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Malian jihadist jailed for Timbuktu attacks

Alleged Al-Qaeda-linked Islamist leader Ahmad al-Faqi al-Mahdi pleaded guilty to a single charge of cultural destruction at the International Criminal Court in The Hague © ANP/AFP/File / Patrick Post

The Hague, Netherlands, Sep 27 – War crimes judges jailed a Malian jihadist Tuesday for nine years for demolishing Timbuktu’s fabled shrines, a landmark ruling seen as a warning that destroying mankind’s heritage will not go unpunished.

In the first such case to focus on cultural destruction as a war crime, the International Criminal Court found Ahmad al-Faqi al-Mahdi guilty of directing attacks on the UNESCO world heritage site during the jihadist takeover of northern Mali in 2012.

Mahdi “supervised the destruction and gave instructions to the attackers” who took pickaxes and bulldozers to the centuries-old shrines, presiding judge Raul Pangalangan told the tribunal.

The mausoleums of Timbuktu © AFP / Alain BOMMENEL, Jean-Michel CORNU

“The chamber unanimously finds that Mr al-Mahdi is guilty of the crime of attacking protected sites as a war crime,” he added, during an hour-long hearing at the tribunal based in The Hague.

ICC chief prosecutor Fatou Bensouda, whose office had asked for a 9-11 year sentence, said it will signal to perpetrators that destroying cultural heritage is “a serious crime”.

“It is a war crime and they will be held accountable for destroying these important sites,” she told AFP.

Some 55 places around the world are on UNESCO’s list of endangered cultural heritage sites.

Workers pose in front of the newly restored doors of the 15th-century Sidi Yahia mosque hacked apart by jihadists in Mali’s ancient city of Timbuktu four years ago © AFP/File / Sebastien Rieussec

Handed over to the ICC in late 2015, Mahdi, dressed in a sober grey suit and blue-striped tie, listened intently, but made no comment as sentence was passed.

The landmark verdict by the ICC is also the first arising out of the conflict in Mali, and the first time a jihadist has sat in the dock.

In an unprecedented move, Mahdi, aged between 30 and 40, last month pleaded guilty to the single war crimes charge of “intentionally directing” attacks on nine of Timbuktu’s mausoleums and the centuries-old door of the city’s Sidi Yahia mosque.

The judges recognised the severity of the crimes targeting sites which “were dedicated to religion and historic monuments and were not military objectives”.

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But they also gave Mahdi credit for his guilty plea, his remorse and for his “substantial cooperation” with the prosecution.

– Evil spirits –

The slight, bespectacled man with a mop of curly hair had previously asked for the forgiveness of his people when videos were shown of him and other Islamist extremists knocking down the earthen shrines.

Islamists destroyed 14 ancient shrines across Timbuktu in 2012, wiping out centuries of tradition that had attracted pilgrims from across Africa and the Middle East © AFP/File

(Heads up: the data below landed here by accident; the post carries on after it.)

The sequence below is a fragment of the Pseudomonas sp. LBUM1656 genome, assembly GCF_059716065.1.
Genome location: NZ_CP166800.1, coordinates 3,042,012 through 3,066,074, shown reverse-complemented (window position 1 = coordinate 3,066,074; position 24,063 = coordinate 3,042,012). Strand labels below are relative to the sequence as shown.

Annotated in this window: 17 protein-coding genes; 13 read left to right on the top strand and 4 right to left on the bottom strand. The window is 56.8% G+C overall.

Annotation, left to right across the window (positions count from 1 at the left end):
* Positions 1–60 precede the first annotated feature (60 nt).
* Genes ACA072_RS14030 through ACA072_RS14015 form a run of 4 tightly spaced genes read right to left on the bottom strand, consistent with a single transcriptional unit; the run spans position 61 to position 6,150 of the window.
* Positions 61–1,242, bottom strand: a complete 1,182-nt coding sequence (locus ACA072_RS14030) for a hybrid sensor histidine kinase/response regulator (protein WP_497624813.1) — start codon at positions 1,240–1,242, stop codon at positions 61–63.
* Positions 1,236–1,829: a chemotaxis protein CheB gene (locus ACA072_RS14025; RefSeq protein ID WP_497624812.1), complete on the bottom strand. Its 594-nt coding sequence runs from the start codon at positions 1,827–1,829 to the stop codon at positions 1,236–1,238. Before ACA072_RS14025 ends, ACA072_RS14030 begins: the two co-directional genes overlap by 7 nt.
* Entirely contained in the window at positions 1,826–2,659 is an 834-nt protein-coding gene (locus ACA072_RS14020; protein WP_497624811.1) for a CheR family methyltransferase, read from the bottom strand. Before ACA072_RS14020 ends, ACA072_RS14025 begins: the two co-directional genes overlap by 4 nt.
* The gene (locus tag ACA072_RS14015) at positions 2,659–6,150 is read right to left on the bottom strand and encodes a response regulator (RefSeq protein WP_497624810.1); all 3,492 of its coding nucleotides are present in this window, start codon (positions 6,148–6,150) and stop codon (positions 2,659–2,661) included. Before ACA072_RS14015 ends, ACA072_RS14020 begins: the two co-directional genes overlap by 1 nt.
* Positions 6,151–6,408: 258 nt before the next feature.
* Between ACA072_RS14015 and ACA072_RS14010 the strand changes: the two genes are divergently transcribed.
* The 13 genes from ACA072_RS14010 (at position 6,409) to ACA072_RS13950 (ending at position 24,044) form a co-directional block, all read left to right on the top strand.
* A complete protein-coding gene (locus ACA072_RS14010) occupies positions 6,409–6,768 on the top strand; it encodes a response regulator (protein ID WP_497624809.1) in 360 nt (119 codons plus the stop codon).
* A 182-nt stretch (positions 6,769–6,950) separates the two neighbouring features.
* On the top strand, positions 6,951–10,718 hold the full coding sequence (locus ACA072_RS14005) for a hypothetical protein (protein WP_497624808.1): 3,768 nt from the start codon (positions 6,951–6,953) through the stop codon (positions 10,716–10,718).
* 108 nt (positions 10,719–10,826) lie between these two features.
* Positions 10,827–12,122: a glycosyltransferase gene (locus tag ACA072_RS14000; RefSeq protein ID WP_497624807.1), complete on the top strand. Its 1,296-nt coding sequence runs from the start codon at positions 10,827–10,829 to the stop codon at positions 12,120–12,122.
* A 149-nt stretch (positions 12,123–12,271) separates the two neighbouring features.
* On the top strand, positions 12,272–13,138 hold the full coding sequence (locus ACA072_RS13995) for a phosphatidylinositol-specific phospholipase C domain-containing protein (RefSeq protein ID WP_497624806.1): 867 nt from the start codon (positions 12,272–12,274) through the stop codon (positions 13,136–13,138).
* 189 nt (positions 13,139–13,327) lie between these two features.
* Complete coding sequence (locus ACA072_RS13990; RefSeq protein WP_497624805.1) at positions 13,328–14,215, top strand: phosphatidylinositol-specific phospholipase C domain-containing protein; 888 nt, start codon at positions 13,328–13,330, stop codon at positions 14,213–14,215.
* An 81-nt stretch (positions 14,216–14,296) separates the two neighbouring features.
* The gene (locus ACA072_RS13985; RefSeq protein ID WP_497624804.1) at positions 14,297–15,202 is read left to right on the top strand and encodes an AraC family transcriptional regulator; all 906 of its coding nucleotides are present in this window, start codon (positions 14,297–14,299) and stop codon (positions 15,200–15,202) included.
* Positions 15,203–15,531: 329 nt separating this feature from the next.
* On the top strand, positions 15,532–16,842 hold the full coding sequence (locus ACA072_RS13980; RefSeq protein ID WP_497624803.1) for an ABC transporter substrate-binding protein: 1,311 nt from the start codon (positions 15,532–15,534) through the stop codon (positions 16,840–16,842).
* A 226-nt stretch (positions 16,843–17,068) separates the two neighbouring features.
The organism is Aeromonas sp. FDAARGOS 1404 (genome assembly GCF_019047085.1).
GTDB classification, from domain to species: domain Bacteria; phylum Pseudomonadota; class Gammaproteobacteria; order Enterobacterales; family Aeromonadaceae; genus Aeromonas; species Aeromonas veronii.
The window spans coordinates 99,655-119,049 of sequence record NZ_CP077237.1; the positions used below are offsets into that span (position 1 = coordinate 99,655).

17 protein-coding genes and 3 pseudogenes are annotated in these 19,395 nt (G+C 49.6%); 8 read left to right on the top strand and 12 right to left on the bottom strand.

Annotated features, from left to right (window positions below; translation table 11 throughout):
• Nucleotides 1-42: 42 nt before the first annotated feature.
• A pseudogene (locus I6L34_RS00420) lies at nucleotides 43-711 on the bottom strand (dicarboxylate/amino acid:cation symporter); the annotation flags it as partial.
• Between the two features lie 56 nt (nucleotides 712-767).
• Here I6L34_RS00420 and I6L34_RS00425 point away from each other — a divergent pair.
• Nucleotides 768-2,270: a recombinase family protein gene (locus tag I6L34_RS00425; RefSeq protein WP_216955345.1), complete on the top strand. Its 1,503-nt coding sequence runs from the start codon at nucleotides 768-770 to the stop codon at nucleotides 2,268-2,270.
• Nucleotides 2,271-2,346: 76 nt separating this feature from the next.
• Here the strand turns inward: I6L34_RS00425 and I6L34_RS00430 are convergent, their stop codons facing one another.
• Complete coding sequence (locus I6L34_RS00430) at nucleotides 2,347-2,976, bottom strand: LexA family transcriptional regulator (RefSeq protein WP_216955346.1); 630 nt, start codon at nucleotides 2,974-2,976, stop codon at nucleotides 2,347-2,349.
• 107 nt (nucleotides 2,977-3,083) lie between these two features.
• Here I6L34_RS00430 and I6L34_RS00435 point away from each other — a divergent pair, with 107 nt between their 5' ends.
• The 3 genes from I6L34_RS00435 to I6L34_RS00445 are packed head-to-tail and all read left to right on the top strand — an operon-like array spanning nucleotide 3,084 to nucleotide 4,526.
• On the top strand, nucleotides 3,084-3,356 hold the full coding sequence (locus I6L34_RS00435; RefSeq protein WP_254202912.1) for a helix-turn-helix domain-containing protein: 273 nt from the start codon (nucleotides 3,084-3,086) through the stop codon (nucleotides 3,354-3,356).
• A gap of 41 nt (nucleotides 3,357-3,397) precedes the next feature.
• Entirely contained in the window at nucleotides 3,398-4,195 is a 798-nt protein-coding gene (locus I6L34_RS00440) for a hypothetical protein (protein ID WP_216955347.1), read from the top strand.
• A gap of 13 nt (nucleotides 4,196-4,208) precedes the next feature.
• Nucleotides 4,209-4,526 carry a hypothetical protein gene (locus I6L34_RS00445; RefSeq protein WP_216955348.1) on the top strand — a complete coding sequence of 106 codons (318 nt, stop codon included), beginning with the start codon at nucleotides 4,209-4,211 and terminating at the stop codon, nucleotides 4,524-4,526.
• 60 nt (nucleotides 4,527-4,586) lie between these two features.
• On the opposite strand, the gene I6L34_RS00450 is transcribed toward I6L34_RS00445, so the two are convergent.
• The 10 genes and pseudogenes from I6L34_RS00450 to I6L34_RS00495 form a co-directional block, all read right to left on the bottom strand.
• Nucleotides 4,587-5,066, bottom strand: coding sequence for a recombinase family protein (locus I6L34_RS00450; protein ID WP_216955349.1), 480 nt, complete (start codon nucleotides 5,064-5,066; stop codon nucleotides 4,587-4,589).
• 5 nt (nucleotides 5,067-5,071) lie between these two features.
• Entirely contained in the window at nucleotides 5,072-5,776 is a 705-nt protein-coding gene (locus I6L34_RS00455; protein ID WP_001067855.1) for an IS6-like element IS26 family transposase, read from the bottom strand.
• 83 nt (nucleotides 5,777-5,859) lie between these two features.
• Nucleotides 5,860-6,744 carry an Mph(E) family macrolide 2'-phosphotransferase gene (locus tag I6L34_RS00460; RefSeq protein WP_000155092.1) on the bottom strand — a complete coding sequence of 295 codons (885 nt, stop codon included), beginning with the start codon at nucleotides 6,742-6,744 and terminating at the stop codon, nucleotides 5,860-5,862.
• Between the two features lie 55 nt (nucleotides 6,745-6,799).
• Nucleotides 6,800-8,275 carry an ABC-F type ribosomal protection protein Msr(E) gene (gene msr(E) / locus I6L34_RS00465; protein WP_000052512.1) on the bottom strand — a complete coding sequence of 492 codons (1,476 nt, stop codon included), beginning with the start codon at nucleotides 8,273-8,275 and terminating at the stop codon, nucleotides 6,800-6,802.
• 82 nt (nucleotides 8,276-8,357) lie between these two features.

Founded between the fifth and 12th centuries by Tuareg tribes, Timbuktu has been dubbed “the city of 333 saints” for the number of Muslim sages buried there.

Revered as a centre of Islamic learning during its golden age in the 15th and 16th centuries, it was however considered idolatrous by the jihadists who swept across Mali’s remote north in early 2012.

As the head of the so-called Hisbah or “Manners Brigade,” it was Mahdi, a former teacher and Islamic scholar, who gave the orders to ransack the sites.

Apologising last month at a court hearing, he said he had been overtaken by “evil spirits”, urging Muslims not to follow his example.

Timbuktu was a centre of Islamic learning during its golden age in the 15th and 16th centuries © AFP/File / Sebastien Rieussec

The court found that Mahdi was a member of Ansar Dine, one of the Al-Qaeda-linked jihadist groups which seized northern territory before being mostly chased out by a French-led military intervention in January 2013.

Back in Timbuktu residents cheered the ICC’s decision.

“I saw this guy at the time of the attacks. He acted like God on earth,” said Mohamed Issa Toure, a young tour guide reached by AFP in Timbuktu

“Justice has been served to our ancestors, and that’s important to us,” Toure added.

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– ‘Strong message’ –

UNESCO chief Irina Bokova called the ruling “a landmark in gaining recognition for the importance of heritage for humanity as a whole, and for the communities that have preserved it over the centuries”.

The UN cultural body also called it a “major step towards peace and reconciliation in Mali”.

The United States welcomed the ruling saying “the destruction of cultural artefacts and monuments has been used as a tool to seek to terrorise, to erase history, and to eradicate the identities of communities.”

“These are assaults not just on a country and its people, but on the common cultural heritage of all humankind, and those responsible for these acts should face justice,” US Department of State deputy spokesman Mark Toner said.

But there was concern that other crimes committed during the conflict have not yet been prosecuted with rights groups saying they would have liked to see broader charges including for gender and sexual based crimes.

Bensouda vowed her office was still investigating, saying “We are also looking into these crimes such as sexual and gender-based crimes and killings.”

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